Since you've read here that the CG portfolio can invest in undervalued companies in any country, I should add that there are no market capitalization requirements for a holding. The quest here is for value. It may be a company with a large cap, mid cap or small cap. That probably makes my portfolio "multi cap" for those categorizing such things.
The definitions for each of these might vary somewhat depending on whom you’re talking to, but usually they are as follows:
Large cap: market cap valued at more than $10 billion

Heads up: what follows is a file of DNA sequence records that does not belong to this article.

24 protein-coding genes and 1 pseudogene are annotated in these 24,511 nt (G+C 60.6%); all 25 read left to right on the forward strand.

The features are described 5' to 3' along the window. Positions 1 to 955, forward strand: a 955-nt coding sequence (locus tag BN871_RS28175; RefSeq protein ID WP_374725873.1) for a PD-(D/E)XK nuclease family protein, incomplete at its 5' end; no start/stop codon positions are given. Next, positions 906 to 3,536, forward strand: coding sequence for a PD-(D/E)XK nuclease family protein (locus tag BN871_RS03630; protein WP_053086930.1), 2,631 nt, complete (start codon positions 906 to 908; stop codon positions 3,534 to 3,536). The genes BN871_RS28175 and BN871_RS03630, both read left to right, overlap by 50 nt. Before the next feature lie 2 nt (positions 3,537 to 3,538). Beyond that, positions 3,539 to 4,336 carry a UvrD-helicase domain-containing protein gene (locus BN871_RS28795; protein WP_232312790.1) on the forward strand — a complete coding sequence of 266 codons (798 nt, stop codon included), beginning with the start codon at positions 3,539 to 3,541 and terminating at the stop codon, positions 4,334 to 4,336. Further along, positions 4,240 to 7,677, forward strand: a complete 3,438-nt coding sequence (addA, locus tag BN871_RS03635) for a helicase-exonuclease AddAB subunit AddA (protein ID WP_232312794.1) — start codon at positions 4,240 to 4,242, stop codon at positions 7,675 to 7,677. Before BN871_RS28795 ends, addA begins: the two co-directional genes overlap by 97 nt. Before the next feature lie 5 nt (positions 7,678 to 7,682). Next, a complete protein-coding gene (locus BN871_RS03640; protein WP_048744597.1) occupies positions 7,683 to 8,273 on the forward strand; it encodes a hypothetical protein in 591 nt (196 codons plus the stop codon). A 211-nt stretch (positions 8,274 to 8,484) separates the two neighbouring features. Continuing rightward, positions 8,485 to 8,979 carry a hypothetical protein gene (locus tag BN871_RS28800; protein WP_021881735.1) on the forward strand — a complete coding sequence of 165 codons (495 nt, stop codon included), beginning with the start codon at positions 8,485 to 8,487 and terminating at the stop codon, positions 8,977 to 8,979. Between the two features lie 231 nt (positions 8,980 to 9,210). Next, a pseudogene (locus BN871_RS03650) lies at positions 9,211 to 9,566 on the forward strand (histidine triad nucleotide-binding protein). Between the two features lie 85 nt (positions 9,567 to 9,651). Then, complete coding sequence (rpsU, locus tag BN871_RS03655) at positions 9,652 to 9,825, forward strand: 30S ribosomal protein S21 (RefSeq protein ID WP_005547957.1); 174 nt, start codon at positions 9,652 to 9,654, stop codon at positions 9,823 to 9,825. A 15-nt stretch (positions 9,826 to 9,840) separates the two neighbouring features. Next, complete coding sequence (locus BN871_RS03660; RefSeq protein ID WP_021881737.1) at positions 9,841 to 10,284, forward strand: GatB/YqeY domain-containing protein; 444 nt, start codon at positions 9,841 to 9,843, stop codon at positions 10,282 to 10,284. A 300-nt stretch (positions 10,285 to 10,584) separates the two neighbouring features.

Mid cap: market cap valued between $1 billion and $10 billion
Small cap: market cap valued at less than $1 billion
Some analysts break down the classifications even further to include such categores as mega cap for companies at the large end and micro cap for those at the small end.
CG takes the view that market cap definitions are largely the function of the marketing departments in mutual fund companies. They're also a neat way of differentiating between funds for services such as Morningstar.
I've found that, over the years, value tends to be found in different areas at different times. You'll find a bunch of opportunities in the small cap universe for a while, and in the large cap arena at other times. Some markets have loads of undervalued companies at all levels. And in others, like now, it's hard to find enough compelling buys to fill a portfolio anywhere.